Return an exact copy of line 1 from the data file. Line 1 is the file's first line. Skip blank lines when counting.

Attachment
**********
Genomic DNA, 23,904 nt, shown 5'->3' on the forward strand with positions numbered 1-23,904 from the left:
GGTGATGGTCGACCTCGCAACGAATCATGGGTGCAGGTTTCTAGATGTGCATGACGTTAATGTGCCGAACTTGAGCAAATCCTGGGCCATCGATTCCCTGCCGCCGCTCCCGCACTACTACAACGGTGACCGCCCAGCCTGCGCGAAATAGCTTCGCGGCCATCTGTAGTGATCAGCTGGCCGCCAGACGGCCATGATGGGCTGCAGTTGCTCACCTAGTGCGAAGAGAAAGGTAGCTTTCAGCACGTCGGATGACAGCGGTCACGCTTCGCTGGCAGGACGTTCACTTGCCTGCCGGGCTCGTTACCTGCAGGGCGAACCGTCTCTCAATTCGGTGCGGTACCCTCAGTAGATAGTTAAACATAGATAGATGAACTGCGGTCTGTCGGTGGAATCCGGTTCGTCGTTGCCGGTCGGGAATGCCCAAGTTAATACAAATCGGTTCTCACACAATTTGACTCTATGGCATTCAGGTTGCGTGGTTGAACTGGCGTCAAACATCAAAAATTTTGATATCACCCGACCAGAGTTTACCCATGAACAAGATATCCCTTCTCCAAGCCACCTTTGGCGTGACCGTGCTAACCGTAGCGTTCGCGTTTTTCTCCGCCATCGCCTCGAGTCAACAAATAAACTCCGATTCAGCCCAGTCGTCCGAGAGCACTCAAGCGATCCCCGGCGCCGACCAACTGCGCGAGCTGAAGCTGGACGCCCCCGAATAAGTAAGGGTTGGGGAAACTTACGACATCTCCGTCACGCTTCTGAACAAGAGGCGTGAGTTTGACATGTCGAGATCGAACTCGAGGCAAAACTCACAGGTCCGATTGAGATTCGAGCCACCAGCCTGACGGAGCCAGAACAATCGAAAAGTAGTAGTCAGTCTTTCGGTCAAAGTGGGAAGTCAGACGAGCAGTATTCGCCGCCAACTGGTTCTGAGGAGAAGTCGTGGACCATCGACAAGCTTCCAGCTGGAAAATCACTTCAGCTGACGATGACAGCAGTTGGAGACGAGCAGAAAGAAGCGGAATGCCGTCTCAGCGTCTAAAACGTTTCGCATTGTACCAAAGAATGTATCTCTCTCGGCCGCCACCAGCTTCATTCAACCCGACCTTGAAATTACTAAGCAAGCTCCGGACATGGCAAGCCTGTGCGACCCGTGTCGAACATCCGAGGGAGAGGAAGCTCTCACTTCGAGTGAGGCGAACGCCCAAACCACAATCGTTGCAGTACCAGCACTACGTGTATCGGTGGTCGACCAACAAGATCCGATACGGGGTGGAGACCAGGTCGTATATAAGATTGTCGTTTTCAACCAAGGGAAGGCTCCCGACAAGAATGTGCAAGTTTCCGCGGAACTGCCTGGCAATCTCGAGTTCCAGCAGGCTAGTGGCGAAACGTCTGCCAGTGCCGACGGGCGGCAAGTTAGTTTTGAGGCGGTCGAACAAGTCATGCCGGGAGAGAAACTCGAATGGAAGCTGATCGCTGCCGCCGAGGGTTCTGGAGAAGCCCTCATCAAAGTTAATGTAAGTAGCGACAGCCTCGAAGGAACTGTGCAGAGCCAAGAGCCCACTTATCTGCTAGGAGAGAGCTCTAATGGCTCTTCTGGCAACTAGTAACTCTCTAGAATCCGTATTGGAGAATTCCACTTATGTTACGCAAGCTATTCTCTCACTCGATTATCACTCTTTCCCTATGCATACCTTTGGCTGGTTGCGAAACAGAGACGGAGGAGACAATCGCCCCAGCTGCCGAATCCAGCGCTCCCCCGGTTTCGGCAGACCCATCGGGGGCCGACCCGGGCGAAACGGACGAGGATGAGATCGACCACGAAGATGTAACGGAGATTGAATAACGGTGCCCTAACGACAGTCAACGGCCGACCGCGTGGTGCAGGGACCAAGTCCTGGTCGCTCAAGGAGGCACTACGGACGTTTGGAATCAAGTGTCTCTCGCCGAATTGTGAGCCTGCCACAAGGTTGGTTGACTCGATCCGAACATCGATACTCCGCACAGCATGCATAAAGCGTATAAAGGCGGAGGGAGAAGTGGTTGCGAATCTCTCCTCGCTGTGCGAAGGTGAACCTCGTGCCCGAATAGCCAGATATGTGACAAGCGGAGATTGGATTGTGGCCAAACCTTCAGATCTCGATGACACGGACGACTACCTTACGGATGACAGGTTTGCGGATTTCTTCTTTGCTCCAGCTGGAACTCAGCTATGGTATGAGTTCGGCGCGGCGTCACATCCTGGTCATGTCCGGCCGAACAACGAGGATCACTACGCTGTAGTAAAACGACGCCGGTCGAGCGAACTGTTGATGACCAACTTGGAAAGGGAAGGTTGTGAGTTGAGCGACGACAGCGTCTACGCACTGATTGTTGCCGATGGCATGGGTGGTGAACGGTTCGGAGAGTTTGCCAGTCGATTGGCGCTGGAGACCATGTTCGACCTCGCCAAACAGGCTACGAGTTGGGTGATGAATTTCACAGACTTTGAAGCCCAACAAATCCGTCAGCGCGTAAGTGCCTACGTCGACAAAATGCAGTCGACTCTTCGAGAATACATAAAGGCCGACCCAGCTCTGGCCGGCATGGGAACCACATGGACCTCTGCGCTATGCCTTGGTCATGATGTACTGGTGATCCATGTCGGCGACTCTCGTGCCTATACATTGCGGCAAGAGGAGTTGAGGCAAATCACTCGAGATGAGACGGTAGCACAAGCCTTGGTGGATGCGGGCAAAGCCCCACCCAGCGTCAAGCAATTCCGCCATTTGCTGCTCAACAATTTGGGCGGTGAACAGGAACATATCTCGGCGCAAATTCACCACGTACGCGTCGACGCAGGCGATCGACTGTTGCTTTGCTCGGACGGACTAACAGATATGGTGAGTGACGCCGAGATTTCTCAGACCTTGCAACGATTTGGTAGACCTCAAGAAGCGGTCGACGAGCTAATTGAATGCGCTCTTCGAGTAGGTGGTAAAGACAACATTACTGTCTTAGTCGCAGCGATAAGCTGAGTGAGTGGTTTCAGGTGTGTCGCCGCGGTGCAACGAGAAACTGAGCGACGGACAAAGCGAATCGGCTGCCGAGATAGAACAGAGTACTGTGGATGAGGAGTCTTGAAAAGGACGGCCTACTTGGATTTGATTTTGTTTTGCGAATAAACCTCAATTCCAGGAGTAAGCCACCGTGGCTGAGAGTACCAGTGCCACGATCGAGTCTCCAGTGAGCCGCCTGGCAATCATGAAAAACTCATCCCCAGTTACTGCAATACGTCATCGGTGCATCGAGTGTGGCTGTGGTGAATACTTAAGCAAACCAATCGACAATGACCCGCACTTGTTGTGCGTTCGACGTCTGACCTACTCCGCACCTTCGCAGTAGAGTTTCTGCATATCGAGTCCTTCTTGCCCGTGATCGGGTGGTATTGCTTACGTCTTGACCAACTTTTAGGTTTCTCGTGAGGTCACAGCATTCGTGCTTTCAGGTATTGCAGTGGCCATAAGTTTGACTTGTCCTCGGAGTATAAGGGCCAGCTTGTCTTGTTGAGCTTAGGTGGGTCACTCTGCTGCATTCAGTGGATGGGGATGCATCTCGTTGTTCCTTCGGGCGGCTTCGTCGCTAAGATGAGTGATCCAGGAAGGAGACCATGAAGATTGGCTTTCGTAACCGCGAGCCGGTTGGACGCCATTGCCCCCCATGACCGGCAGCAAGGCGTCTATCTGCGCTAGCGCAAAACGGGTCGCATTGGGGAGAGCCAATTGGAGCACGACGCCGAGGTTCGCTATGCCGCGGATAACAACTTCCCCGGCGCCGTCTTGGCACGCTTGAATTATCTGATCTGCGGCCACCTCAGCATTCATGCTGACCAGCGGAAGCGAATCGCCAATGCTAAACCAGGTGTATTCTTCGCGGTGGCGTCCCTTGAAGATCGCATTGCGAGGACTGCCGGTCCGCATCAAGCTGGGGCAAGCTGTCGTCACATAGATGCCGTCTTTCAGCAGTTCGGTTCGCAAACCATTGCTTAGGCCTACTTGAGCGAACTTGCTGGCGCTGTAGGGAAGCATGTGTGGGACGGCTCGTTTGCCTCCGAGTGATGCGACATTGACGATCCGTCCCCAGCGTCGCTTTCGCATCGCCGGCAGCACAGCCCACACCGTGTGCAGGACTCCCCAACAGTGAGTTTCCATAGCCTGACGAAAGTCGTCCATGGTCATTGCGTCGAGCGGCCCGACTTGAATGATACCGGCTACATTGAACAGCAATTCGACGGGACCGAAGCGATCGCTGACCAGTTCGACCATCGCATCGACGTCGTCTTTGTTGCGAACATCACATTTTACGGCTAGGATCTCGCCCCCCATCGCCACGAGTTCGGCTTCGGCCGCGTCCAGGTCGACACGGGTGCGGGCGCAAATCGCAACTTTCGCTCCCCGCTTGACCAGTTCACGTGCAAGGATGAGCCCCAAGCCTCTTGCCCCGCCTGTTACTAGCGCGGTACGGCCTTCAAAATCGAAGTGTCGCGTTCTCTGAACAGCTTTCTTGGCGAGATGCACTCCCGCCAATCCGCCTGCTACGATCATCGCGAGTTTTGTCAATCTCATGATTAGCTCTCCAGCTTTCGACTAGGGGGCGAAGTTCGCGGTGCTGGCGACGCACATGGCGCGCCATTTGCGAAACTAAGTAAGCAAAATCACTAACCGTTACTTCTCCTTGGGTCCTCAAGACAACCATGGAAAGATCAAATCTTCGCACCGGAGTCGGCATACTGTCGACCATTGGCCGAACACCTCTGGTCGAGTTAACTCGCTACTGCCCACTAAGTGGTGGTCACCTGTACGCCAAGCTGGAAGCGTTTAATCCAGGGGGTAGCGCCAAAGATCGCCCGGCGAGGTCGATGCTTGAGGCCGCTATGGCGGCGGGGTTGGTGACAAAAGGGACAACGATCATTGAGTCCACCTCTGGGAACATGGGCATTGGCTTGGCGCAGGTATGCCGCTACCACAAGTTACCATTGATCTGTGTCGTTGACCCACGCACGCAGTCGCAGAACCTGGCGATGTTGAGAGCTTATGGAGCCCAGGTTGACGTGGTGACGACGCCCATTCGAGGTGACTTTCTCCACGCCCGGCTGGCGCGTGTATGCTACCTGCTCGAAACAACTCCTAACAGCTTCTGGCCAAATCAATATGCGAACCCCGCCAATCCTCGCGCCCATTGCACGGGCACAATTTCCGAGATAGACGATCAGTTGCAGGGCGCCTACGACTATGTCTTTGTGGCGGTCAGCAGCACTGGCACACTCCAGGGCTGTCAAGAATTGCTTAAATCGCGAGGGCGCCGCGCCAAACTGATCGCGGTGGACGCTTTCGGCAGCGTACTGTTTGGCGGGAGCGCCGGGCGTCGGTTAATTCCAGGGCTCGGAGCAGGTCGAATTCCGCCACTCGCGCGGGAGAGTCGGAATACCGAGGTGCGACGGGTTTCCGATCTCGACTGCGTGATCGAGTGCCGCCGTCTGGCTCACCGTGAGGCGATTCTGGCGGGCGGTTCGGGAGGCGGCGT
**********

Genomic DNA, 23,904 nt, shown 5'->3' on the forward strand with positions numbered 1-23,904 from the left: